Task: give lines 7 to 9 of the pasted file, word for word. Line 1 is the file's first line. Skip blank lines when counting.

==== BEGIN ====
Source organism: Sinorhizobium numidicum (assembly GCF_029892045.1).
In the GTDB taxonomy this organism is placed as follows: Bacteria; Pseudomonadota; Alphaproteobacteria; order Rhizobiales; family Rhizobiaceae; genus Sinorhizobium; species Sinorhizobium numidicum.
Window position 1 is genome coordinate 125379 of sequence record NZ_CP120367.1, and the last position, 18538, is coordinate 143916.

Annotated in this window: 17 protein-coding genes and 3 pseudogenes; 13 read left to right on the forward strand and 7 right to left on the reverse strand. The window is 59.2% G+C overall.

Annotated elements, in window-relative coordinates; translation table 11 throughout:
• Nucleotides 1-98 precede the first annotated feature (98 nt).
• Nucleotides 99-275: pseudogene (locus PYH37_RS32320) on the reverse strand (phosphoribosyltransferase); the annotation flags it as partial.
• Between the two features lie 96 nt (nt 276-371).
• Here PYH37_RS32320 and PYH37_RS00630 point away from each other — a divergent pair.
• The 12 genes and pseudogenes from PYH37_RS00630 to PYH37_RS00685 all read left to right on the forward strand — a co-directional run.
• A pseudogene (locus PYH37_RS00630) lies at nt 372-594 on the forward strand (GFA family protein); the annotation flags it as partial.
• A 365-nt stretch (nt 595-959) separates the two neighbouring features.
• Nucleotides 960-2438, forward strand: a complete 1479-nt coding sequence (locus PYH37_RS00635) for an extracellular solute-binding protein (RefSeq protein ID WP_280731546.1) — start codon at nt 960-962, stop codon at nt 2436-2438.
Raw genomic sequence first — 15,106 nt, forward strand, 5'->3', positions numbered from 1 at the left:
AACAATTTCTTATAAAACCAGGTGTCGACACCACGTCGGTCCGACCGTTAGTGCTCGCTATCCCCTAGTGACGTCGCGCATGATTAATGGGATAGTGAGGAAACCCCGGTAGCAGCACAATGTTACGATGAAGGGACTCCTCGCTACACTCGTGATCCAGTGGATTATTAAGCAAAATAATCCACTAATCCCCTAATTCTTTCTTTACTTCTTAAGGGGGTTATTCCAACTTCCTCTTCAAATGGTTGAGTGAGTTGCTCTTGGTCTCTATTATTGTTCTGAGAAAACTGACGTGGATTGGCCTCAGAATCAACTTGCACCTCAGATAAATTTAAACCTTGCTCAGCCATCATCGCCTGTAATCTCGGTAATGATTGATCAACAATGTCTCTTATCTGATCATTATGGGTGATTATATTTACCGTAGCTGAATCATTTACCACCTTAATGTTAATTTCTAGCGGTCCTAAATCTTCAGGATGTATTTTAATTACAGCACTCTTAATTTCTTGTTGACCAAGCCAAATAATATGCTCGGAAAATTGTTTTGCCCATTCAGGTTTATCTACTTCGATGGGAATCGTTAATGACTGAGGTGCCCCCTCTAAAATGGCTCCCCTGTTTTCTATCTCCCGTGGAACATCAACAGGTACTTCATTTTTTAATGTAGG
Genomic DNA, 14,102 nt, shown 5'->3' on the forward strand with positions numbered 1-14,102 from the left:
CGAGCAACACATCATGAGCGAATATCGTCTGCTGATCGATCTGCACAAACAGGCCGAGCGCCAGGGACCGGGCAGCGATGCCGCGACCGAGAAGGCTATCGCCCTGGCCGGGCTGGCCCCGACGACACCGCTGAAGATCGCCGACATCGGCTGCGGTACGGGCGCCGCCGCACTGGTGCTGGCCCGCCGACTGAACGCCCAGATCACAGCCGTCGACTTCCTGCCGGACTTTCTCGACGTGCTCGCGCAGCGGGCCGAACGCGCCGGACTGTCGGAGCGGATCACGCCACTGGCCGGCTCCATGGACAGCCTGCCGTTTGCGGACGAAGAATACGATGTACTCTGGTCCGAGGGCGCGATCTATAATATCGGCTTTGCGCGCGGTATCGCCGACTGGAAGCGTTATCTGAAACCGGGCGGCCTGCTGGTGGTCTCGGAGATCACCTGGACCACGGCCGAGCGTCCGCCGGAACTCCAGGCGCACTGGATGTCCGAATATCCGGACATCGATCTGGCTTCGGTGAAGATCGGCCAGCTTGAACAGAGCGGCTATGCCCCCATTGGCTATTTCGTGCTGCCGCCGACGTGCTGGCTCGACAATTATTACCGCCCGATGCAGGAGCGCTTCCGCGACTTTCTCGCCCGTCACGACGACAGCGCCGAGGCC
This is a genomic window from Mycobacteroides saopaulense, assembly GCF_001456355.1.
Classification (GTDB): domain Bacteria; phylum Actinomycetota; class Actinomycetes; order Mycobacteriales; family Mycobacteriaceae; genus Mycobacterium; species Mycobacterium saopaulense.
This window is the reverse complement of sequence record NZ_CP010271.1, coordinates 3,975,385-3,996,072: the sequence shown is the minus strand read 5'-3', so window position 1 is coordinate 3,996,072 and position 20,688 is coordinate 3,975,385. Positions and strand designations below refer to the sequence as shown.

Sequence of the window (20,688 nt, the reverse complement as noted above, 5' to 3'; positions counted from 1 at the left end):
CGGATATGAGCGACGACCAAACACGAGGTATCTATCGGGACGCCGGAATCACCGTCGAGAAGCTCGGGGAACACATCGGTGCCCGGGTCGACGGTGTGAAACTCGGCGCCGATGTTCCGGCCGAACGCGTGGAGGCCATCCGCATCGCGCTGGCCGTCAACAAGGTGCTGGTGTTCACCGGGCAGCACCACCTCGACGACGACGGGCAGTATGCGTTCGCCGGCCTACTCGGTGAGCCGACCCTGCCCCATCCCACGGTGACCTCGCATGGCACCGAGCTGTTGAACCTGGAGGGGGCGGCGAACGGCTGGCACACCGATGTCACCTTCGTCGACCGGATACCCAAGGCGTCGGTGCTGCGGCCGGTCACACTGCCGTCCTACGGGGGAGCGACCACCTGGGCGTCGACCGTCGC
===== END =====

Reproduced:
• Nucleotides 99-275: pseudogene (locus PYH37_RS32320) on the reverse strand (phosphoribosyltransferase); the annotation flags it as partial.
• Between the two features lie 96 nt (nt 276-371).
• Here PYH37_RS32320 and PYH37_RS00630 point away from each other — a divergent pair.